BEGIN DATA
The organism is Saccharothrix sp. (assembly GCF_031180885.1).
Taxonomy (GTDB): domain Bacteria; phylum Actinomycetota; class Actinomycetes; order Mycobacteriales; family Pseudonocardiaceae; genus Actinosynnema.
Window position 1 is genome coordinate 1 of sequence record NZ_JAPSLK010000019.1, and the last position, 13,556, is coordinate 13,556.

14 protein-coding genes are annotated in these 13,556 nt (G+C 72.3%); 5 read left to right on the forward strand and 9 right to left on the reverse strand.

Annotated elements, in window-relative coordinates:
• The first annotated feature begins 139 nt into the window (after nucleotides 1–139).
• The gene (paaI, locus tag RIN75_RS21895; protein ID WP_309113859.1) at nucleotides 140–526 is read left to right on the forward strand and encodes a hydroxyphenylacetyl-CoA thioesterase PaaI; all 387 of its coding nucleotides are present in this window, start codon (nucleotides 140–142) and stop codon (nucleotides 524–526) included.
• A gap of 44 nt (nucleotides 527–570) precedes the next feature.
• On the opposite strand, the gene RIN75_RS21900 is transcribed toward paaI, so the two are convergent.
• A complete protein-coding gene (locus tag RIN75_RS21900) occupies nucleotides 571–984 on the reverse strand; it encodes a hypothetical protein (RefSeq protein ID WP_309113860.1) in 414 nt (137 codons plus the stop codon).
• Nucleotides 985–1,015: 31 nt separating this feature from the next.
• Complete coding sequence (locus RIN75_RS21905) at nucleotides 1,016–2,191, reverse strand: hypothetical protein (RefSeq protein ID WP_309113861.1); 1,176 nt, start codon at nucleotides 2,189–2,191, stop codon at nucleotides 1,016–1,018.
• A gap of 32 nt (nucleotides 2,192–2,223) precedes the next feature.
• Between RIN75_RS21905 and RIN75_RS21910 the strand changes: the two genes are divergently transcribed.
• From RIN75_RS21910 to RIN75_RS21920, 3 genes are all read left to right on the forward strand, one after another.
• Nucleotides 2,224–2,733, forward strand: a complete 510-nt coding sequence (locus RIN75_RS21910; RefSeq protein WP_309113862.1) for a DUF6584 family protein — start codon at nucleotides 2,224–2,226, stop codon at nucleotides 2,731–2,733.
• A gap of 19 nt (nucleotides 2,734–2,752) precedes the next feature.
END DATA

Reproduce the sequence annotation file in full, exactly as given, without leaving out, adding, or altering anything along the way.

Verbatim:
The organism is Saccharothrix sp. (assembly GCF_031180885.1).
Taxonomy (GTDB): domain Bacteria; phylum Actinomycetota; class Actinomycetes; order Mycobacteriales; family Pseudonocardiaceae; genus Actinosynnema.
Window position 1 is genome coordinate 1 of sequence record NZ_JAPSLK010000019.1, and the last position, 13,556, is coordinate 13,556.

14 protein-coding genes are annotated in these 13,556 nt (G+C 72.3%); 5 read left to right on the forward strand and 9 right to left on the reverse strand.

Annotated elements, in window-relative coordinates:
• The first annotated feature begins 139 nt into the window (after nucleotides 1–139).
• The gene (paaI, locus tag RIN75_RS21895; protein ID WP_309113859.1) at nucleotides 140–526 is read left to right on the forward strand and encodes a hydroxyphenylacetyl-CoA thioesterase PaaI; all 387 of its coding nucleotides are present in this window, start codon (nucleotides 140–142) and stop codon (nucleotides 524–526) included.
• A gap of 44 nt (nucleotides 527–570) precedes the next feature.
• On the opposite strand, the gene RIN75_RS21900 is transcribed toward paaI, so the two are convergent.
• A complete protein-coding gene (locus tag RIN75_RS21900) occupies nucleotides 571–984 on the reverse strand; it encodes a hypothetical protein (RefSeq protein ID WP_309113860.1) in 414 nt (137 codons plus the stop codon).
• Nucleotides 985–1,015: 31 nt separating this feature from the next.
• Complete coding sequence (locus RIN75_RS21905) at nucleotides 1,016–2,191, reverse strand: hypothetical protein (RefSeq protein ID WP_309113861.1); 1,176 nt, start codon at nucleotides 2,189–2,191, stop codon at nucleotides 1,016–1,018.
• A gap of 32 nt (nucleotides 2,192–2,223) precedes the next feature.
• Between RIN75_RS21905 and RIN75_RS21910 the strand changes: the two genes are divergently transcribed.
• From RIN75_RS21910 to RIN75_RS21920, 3 genes are all read left to right on the forward strand, one after another.
• Nucleotides 2,224–2,733, forward strand: a complete 510-nt coding sequence (locus RIN75_RS21910; RefSeq protein WP_309113862.1) for a DUF6584 family protein — start codon at nucleotides 2,224–2,226, stop codon at nucleotides 2,731–2,733.
• A gap of 19 nt (nucleotides 2,734–2,752) precedes the next feature.